It was when I was working on a Middle-Eastern mango-based hot sauce called amba (which involved using unripe mangoes), that the idea of mango kimchi hit me. Unlike soft ripe mangoes, young mango is firm. This led me to believe it would withstand much of the softening effects of fermentation to resemble the nice firmness of regular kkakdugi (which most commonly uses Korean radish). Also, it is sweet but tart, so getting more sour in a fermentation process had a certain lip puckering appeal to it.
The end result was as one would hope: sweet, sour, spicy (especially with the hot manzano peppers I added), slightly softer than when first peeled, but with a firmness that felt much more like cubes than mush. I consider this experiment a total success and will be making it again for sure.
I loved it all by its lonesome, but there are so many uses I could think of for this. Roasting it with proteins, in soups, blended into a hot sauce, etc. Let me know what you do with it!
The quantities I used ended up making a little over a quart (about a cup excess). While I was tempted to modify the recipe to come out at a quart, I don’t like to provide recipes I haven’t tested, so here is my original recipe. If you want to use one less mango, and reduce everything else around 20%, that should do it. Otherwise, I enjoyed having the extra cup. It allowed me to eat a little each day as the main batch fermented.
You will need: Knife and cutting board; large non-reactive mixing bowl; mango pitter (recommended); measuring cups & spoons; latex kitchen gloves (recommended for dealing with hot peppers)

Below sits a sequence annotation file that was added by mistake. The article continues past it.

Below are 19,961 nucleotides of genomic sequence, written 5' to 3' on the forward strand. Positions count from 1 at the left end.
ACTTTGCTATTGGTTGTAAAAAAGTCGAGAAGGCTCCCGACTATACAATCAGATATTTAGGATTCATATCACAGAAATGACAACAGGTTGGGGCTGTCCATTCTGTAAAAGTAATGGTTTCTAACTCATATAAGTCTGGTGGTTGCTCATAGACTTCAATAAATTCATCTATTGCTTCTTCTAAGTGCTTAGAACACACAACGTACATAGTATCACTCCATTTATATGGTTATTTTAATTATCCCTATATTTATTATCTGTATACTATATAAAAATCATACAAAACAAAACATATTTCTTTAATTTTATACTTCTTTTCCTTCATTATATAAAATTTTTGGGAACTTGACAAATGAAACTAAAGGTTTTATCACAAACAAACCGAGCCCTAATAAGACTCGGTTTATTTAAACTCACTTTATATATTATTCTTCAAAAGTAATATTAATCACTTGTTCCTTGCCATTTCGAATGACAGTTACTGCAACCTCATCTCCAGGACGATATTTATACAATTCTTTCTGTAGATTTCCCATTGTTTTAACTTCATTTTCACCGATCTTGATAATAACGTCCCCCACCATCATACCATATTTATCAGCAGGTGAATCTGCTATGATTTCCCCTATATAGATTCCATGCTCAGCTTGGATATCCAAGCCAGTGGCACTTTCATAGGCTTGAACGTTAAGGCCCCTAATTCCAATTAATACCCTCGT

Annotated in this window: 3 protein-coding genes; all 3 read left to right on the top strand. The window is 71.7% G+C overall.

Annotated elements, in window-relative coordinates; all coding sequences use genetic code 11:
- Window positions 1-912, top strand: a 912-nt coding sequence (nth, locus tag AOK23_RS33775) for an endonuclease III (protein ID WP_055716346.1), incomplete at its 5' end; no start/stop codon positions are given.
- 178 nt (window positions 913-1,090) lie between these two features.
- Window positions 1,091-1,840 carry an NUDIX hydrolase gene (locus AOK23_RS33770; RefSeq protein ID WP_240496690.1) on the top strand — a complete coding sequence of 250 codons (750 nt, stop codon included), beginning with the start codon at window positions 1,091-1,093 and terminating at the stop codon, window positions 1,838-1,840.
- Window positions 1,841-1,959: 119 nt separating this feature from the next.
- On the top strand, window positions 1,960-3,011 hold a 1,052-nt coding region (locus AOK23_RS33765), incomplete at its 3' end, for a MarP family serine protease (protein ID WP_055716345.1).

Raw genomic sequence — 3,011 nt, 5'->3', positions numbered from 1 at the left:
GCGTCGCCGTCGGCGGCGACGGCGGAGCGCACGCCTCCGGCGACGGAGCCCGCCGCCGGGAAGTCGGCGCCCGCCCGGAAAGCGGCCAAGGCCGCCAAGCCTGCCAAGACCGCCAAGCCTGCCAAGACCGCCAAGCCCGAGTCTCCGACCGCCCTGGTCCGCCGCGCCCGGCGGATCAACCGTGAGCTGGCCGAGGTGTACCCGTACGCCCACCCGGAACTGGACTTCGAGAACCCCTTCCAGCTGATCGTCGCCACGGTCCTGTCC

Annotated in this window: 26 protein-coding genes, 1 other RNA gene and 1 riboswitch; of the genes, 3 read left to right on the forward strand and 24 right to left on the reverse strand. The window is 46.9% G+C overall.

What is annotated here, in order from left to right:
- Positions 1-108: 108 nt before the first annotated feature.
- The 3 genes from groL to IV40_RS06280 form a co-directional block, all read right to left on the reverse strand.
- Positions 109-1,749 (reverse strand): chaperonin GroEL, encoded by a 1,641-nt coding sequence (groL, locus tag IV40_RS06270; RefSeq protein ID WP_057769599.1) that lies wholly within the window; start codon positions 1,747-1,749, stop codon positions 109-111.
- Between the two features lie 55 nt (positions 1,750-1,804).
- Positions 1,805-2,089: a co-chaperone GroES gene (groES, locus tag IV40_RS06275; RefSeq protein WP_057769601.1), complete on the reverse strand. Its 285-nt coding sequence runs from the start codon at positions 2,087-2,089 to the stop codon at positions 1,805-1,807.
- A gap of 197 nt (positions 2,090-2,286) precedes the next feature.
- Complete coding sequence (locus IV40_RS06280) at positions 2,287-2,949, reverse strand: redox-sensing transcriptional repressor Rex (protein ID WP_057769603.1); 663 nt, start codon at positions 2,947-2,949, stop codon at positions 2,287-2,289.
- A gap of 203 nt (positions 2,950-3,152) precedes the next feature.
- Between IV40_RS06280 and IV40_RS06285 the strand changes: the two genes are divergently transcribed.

- 5 large unripe mangoes (was over 4.5 pounds before peeling and coring, and just about 2 lbs. when cubed)
- 4 green onions, cut into 1/4” slices
- 1.5 TBS (30 g) non-iodized salt
- Minced garlic (20 g or ~4 cloves)
- Minced ginger (10 g or 1 tsp)
- 1 TBS anchovy fish sauce (the umami as a complement to the sweet is recommended but you may use vegan sources such as organic soy sauce or liquid aminos)
- 1/3 – 1/2 cup coarse gochugaru (1/2 cup makes a thicker paste, however, during the fermenting process it continues to liquify and won’t be as thick. If you prefer a thinner or more fluid paste though, use less)
- Minced hot pepper (or dry flakes) to taste (I used half an orange manzano pepper, about a TBS minced, which is very spicy and has flavor notes similar to mango and citrus)
- 2 tsp roasted sesame seeds (I added after the ferment but either is fine)
1.) Core the mango. Suggested: use a mango pitter, resulting in two mango halves with skin on.
2.) Cut 3/4” slices vertically and horizontally onto the mango, being careful not to pierce the skin. This will enable you to pull or cut the cubes right off the skin, as shown in the pictures:
3.) Massage all the salt onto the mango and let sit for 1-2 hours.
4.) In the same bowl as the mango and any brine that has formed, gently combine all the remaining ingredients by hand while wearing latex gloves (especially given the use of any hot peppers)
5.) Fill the quart jar with the mango kkakdugi. Unless you reduced the quantities provided, you will have some extra, which you can enjoy right away, or ferment separately in a smaller container. You may consider blending it into a hot sauce (recommend unfermented).
Fermentation length: After various trials, the optimal point at which to place in the refrigerator was 5-6 days. Some suggest a shorter ferment for mango, around 3 days, before refrigerating. There is no one right answer, as factors like ambient temperature, sugar level of the mango, and personal preferences will have an impact. I would caution against a long ferment of kimchi mango, especially if you’re opening it to sample it, as the sugars coupled with oxygen exposure can definitely lead to alcohol production which will reduce the overall appeal of this ferment.